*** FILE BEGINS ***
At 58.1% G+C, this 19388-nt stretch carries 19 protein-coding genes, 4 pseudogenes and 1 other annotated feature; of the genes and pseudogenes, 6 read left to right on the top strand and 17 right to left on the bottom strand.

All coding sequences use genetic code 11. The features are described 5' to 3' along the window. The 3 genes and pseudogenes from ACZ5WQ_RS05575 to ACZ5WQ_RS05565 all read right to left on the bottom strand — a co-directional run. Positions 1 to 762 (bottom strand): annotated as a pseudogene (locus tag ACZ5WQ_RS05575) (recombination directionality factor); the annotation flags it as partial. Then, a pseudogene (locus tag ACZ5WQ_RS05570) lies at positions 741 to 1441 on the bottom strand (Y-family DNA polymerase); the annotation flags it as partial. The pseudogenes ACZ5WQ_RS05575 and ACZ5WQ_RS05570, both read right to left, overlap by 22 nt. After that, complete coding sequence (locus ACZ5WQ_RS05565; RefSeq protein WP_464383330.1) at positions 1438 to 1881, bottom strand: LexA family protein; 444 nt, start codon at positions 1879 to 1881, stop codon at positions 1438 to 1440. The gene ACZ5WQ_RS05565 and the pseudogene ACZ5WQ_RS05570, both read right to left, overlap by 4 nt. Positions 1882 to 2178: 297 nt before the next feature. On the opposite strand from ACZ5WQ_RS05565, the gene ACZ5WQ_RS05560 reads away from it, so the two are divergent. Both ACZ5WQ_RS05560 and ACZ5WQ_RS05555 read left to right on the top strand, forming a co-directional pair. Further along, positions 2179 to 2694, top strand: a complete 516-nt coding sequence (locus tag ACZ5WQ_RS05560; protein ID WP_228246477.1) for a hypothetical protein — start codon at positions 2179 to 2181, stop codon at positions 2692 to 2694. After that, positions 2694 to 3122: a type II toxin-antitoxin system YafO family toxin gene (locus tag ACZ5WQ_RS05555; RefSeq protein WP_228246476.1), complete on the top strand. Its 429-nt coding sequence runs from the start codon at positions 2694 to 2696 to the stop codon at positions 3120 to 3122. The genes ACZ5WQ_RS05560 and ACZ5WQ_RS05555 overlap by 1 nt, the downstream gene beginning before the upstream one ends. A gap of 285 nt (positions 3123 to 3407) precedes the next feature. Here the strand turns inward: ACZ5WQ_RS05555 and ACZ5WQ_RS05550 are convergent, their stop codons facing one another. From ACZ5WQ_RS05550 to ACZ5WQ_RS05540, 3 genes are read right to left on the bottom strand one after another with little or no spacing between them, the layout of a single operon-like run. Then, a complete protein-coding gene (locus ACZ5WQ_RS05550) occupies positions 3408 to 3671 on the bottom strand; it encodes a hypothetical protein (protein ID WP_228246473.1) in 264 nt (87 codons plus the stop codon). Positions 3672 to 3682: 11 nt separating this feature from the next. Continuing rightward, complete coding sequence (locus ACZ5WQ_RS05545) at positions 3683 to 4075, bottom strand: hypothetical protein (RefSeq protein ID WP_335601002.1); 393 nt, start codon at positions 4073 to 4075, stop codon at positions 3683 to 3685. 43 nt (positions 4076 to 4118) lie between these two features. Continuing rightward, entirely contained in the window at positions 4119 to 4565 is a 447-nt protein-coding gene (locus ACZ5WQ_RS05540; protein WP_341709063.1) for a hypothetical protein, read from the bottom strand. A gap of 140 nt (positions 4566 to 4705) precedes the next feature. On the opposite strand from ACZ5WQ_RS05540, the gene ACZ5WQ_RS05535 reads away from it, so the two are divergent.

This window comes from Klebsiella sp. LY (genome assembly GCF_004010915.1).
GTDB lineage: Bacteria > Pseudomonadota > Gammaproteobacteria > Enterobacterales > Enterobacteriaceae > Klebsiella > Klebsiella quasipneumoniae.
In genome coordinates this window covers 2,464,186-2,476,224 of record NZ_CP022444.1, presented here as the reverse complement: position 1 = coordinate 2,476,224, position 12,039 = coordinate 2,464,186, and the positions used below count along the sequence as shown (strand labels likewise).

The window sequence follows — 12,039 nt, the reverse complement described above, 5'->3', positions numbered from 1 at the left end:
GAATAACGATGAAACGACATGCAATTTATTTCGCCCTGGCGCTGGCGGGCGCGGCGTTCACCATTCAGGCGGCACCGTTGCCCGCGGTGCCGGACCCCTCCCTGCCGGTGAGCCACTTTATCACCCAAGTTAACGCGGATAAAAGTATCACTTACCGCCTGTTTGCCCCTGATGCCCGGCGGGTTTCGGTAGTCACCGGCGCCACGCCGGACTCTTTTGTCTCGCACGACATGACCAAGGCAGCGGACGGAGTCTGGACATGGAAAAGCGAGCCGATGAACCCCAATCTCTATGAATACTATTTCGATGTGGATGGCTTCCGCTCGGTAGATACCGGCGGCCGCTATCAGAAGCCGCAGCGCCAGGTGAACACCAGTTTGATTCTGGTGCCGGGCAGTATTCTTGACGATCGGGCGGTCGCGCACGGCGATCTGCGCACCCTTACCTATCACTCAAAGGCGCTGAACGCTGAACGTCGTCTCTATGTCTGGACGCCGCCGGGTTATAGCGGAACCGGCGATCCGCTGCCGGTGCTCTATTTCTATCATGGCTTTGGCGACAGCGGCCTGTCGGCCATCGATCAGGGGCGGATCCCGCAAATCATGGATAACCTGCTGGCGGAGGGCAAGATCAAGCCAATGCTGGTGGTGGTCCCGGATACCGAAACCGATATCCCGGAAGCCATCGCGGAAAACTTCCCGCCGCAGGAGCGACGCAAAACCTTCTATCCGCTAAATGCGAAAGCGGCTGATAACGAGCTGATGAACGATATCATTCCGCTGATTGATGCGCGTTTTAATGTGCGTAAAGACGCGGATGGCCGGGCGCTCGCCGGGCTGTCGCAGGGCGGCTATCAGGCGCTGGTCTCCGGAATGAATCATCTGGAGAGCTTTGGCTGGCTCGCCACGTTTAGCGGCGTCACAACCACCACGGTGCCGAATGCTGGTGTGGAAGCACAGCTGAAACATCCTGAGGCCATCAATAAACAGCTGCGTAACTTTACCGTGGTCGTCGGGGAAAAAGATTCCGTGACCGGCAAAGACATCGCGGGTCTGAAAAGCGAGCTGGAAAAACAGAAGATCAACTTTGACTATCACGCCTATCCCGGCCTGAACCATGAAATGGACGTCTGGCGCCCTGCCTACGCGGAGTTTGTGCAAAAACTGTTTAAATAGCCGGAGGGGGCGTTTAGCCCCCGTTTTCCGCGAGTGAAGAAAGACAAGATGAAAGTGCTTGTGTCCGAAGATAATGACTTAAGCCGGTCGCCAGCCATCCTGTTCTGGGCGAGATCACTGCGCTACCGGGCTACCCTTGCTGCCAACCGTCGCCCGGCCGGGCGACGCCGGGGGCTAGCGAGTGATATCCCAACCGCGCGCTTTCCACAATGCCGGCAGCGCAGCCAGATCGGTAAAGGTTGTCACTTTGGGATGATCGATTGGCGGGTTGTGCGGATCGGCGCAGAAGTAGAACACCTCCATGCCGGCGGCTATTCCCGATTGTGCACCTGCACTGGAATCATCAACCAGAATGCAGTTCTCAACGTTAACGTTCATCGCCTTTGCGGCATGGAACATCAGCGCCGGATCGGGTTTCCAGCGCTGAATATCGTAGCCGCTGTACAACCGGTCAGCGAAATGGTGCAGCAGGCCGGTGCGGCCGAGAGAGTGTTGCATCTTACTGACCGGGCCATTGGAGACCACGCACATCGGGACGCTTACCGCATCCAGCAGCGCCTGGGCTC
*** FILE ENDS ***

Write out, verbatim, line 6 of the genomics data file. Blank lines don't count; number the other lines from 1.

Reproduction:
The window sequence follows — 12,039 nt, the reverse complement described above, 5'->3', positions numbered from 1 at the left end: